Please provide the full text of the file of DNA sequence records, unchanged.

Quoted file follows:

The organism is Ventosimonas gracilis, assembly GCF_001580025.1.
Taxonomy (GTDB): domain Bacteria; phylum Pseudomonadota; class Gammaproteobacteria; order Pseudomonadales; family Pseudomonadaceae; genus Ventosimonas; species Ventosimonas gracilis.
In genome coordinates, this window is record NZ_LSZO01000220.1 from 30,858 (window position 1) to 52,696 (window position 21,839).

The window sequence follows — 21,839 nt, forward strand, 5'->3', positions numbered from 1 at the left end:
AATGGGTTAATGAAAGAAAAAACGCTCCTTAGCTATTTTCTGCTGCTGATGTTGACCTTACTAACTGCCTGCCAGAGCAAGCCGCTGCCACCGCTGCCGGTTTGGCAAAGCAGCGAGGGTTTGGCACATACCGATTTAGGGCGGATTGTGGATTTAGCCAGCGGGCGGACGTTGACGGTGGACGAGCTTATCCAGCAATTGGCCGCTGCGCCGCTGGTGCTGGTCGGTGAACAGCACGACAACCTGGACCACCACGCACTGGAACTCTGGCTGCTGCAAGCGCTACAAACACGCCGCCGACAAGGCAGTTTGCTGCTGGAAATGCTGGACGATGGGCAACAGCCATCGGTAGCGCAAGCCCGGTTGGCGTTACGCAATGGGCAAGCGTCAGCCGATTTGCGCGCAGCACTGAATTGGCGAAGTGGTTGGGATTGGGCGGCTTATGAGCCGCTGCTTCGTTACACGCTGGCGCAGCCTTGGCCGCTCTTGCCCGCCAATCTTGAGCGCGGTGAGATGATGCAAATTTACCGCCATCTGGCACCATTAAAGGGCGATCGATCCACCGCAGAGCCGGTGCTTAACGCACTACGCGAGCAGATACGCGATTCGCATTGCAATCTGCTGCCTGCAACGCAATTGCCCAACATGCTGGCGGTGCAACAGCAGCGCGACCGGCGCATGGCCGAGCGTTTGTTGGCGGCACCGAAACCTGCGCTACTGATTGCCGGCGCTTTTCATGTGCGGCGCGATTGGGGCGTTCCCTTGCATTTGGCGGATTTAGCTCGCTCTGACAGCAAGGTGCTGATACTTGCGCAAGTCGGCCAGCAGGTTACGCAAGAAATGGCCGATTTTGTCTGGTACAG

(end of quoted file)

The organism is Ventosimonas gracilis, assembly GCF_001580025.1.
Taxonomy (GTDB): domain Bacteria; phylum Pseudomonadota; class Gammaproteobacteria; order Pseudomonadales; family Pseudomonadaceae; genus Ventosimonas; species Ventosimonas gracilis.
In genome coordinates, this window is record NZ_LSZO01000220.1 from 30,858 (window position 1) to 52,696 (window position 21,839).

The window sequence follows — 21,839 nt, forward strand, 5'->3', positions numbered from 1 at the left end:
AATGGGTTAATGAAAGAAAAAACGCTCCTTAGCTATTTTCTGCTGCTGATGTTGACCTTACTAACTGCCTGCCAGAGCAAGCCGCTGCCACCGCTGCCGGTTTGGCAAAGCAGCGAGGGTTTGGCACATACCGATTTAGGGCGGATTGTGGATTTAGCCAGCGGGCGGACGTTGACGGTGGACGAGCTTATCCAGCAATTGGCCGCTGCGCCGCTGGTGCTGGTCGGTGAACAGCACGACAACCTGGACCACCACGCACTGGAACTCTGGCTGCTGCAAGCGCTACAAACACGCCGCCGACAAGGCAGTTTGCTGCTGGAAATGCTGGACGATGGGCAACAGCCATCGGTAGCGCAAGCCCGGTTGGCGTTACGCAATGGGCAAGCGTCAGCCGATTTGCGCGCAGCACTGAATTGGCGAAGTGGTTGGGATTGGGCGGCTTATGAGCCGCTGCTTCGTTACACGCTGGCGCAGCCTTGGCCGCTCTTGCCCGCCAATCTTGAGCGCGGTGAGATGATGCAAATTTACCGCCATCTGGCACCATTAAAGGGCGATCGATCCACCGCAGAGCCGGTGCTTAACGCACTACGCGAGCAGATACGCGATTCGCATTGCAATCTGCTGCCTGCAACGCAATTGCCCAACATGCTGGCGGTGCAACAGCAGCGCGACCGGCGCATGGCCGAGCGTTTGTTGGCGGCACCGAAACCTGCGCTACTGATTGCCGGCGCTTTTCATGTGCGGCGCGATTGGGGCGTTCCCTTGCATTTGGCGGATTTAGCTCGCTCTGACAGCAAGGTGCTGATACTTGCGCAAGTCGGCCAGCAGGTTACGCAAGAAATGGCCGATTTTGTCTGGTACAG